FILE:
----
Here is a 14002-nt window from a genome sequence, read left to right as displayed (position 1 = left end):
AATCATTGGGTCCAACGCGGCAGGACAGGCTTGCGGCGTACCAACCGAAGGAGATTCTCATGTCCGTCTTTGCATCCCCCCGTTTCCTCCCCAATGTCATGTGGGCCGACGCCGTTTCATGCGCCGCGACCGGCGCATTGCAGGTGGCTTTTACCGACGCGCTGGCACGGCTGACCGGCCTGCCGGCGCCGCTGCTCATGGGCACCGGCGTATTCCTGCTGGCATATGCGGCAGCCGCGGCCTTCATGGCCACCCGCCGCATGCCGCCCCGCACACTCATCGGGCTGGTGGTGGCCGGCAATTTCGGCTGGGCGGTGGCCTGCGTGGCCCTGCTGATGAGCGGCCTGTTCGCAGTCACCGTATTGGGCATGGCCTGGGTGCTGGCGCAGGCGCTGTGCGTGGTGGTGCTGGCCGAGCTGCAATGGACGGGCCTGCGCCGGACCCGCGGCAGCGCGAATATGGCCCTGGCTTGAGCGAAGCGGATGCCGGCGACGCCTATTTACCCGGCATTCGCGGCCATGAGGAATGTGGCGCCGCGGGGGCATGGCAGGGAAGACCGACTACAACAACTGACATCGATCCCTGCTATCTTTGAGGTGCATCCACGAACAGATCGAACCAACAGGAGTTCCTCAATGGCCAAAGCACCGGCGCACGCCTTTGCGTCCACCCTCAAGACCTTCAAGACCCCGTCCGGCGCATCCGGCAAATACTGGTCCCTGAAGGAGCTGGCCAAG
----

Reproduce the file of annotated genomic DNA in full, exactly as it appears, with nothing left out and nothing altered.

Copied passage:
Here is a 14002-nt window from a genome sequence, read left to right as displayed (position 1 = left end):
AATCATTGGGTCCAACGCGGCAGGACAGGCTTGCGGCGTACCAACCGAAGGAGATTCTCATGTCCGTCTTTGCATCCCCCCGTTTCCTCCCCAATGTCATGTGGGCCGACGCCGTTTCATGCGCCGCGACCGGCGCATTGCAGGTGGCTTTTACCGACGCGCTGGCACGGCTGACCGGCCTGCCGGCGCCGCTGCTCATGGGCACCGGCGTATTCCTGCTGGCATATGCGGCAGCCGCGGCCTTCATGGCCACCCGCCGCATGCCGCCCCGCACACTCATCGGGCTGGTGGTGGCCGGCAATTTCGGCTGGGCGGTGGCCTGCGTGGCCCTGCTGATGAGCGGCCTGTTCGCAGTCACCGTATTGGGCATGGCCTGGGTGCTGGCGCAGGCGCTGTGCGTGGTGGTGCTGGCCGAGCTGCAATGGACGGGCCTGCGCCGGACCCGCGGCAGCGCGAATATGGCCCTGGCTTGAGCGAAGCGGATGCCGGCGACGCCTATTTACCCGGCATTCGCGGCCATGAGGAATGTGGCGCCGCGGGGGCATGGCAGGGAAGACCGACTACAACAACTGACATCGATCCCTGCTATCTTTGAGGTGCATCCACGAACAGATCGAACCAACAGGAGTTCCTCAATGGCCAAAGCACCGGCGCACGCCTTTGCGTCCACCCTCAAGACCTTCAAGACCCCGTCCGGCGCATCCGGCAAATACTGGTCCCTGAAGGAGCTGGCCAAG